The influence of fluid shear stress on the remodeling of the embryonic primary capillary plexus
- 105 Downloads
The primary capillary plexus in early yolk sacs is remodeled into matured vitelline vessels aligned in the direction of blood flow at the onset of cardiac contraction. We hypothesized that the influence of fluid shear stress on cellular behaviors may be an underlying mechanism by which some existing capillary channels remain open while others are closed during remodeling. Using a recently developed E-Tmod knock-out/lacZ knock-in mouse model, we showed that erythroblasts exhibited rheological properties similar to those of a viscous cell suspension. In contrast, the non-erythroblast (NE) cells, which attach among themselves within the yolk sac, are capable of lamellipodia extension and cell migration. Isolated NE cells in a parallel-plate flow chamber exposed to fluid shear stress, however, ceased lamellipodia extension. Such response may minimize NE cell migration into domains exposed to fluid shear stress. A two-dimensional mathematical model incorporating these cellular behaviors demonstrated that shear stress created by the blood flow initiated by the embryonic heart contraction might be needed for the remodeling of primary capillary plexus.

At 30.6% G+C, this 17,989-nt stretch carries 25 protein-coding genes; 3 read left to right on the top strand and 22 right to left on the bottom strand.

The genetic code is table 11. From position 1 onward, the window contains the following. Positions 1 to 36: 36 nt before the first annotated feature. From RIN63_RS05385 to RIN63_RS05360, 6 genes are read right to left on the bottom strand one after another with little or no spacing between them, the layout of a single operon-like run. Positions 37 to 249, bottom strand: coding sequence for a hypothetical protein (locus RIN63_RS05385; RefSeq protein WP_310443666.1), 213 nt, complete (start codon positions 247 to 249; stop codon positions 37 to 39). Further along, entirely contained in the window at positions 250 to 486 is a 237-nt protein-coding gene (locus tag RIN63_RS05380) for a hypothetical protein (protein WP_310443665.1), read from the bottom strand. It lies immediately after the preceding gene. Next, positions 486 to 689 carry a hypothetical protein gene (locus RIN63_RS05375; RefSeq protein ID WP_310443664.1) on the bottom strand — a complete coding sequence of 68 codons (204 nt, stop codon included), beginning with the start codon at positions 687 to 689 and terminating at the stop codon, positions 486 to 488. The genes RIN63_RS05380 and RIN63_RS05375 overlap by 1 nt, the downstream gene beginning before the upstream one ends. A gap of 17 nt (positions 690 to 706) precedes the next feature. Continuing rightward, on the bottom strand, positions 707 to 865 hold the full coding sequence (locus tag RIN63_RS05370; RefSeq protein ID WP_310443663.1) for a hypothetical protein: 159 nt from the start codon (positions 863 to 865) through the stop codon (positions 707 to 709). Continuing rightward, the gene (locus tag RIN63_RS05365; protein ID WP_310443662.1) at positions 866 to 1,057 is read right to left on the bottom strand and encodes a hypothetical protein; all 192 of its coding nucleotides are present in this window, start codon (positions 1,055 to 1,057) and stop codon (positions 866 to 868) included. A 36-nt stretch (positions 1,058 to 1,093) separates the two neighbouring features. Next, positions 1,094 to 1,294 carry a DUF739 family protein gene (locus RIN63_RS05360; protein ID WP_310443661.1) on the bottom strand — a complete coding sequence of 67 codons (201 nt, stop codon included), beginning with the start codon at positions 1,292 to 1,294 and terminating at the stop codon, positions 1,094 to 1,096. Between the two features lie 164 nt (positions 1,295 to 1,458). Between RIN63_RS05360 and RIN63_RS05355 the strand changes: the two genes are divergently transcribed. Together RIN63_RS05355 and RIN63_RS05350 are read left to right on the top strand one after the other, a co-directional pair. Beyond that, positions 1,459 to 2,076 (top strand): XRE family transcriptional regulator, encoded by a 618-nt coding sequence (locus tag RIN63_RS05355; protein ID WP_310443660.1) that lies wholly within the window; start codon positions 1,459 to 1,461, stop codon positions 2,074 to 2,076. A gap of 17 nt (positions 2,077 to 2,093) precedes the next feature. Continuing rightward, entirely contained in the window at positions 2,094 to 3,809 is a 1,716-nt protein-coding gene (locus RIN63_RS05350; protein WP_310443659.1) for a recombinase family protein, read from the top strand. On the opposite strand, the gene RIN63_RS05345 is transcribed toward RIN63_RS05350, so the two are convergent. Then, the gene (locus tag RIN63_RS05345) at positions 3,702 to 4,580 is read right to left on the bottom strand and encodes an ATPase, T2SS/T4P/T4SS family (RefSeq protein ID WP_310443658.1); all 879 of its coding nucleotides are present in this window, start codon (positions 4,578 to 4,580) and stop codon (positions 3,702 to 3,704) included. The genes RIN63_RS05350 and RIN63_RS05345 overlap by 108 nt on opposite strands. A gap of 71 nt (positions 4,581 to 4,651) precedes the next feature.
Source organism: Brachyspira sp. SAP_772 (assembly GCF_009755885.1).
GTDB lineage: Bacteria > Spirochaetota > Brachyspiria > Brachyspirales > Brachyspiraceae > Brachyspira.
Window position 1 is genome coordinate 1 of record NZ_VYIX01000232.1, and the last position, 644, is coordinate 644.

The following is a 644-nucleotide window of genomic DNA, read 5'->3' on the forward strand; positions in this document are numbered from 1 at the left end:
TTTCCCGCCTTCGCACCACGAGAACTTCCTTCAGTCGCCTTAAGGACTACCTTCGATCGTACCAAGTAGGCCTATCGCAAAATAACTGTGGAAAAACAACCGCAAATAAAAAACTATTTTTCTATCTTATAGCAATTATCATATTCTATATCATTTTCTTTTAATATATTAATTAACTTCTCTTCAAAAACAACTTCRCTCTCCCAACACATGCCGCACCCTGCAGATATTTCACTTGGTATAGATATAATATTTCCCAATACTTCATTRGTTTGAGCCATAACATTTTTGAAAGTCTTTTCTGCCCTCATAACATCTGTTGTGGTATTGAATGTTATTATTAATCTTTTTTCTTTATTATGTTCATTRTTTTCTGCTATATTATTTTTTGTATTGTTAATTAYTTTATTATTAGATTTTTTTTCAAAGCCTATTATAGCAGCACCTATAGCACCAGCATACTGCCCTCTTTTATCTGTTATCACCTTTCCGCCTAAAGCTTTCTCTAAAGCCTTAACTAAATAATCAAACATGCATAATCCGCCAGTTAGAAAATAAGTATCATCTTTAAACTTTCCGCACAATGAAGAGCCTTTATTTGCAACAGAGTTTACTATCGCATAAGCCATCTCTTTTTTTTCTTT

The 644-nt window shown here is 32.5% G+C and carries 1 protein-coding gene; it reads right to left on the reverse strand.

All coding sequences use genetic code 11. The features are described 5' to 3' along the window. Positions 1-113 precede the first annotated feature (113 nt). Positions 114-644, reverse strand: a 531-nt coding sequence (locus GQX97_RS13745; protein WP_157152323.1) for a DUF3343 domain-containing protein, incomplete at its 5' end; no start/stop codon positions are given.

KeywordsAngiogenesis Embryonic vascular development Fluid shear stress Microvascular growth Primary capillary plexus Vasculogenesis
Unable to display preview. Download preview PDF.
- Fisher AB, Chien S, Barakat AI, Nerem RM (2001) Endothelial cellular response to altered shear stress. Am J Physiol Lung Cell Mol Physiol 281:L529–L533Google Scholar
- Fukuda S, Schmid-Schönbein GW (2002) Centrifugation annihilates the fluid shear response of circulating leukocytes. J Leuk Biol 72:133–139Google Scholar
- Hogan B, Beddington R, Costantini F, Lacy E (1994) Manipulating the Mouse Embryo: Second Edition. Cold Spring Harbor Laboratory Press, Cold Spring Harbor, pp 373–375Google Scholar
- Murray JD, Swanson KR (1999) On the mechanochemical theory of biological pattern formation with applications to wound healing and angiogenesis. In: Chaplain M, McLachlan JC, Singh G (eds) On growth and form: spatio-temporal pattern formation in biology. Wiley, Chichester, pp 251–285Google Scholar
- Sato TN, Loughna S (2002) Vasculogenesis and angiogenesis. In mouse development. Academic, New York, pp 211–233Google Scholar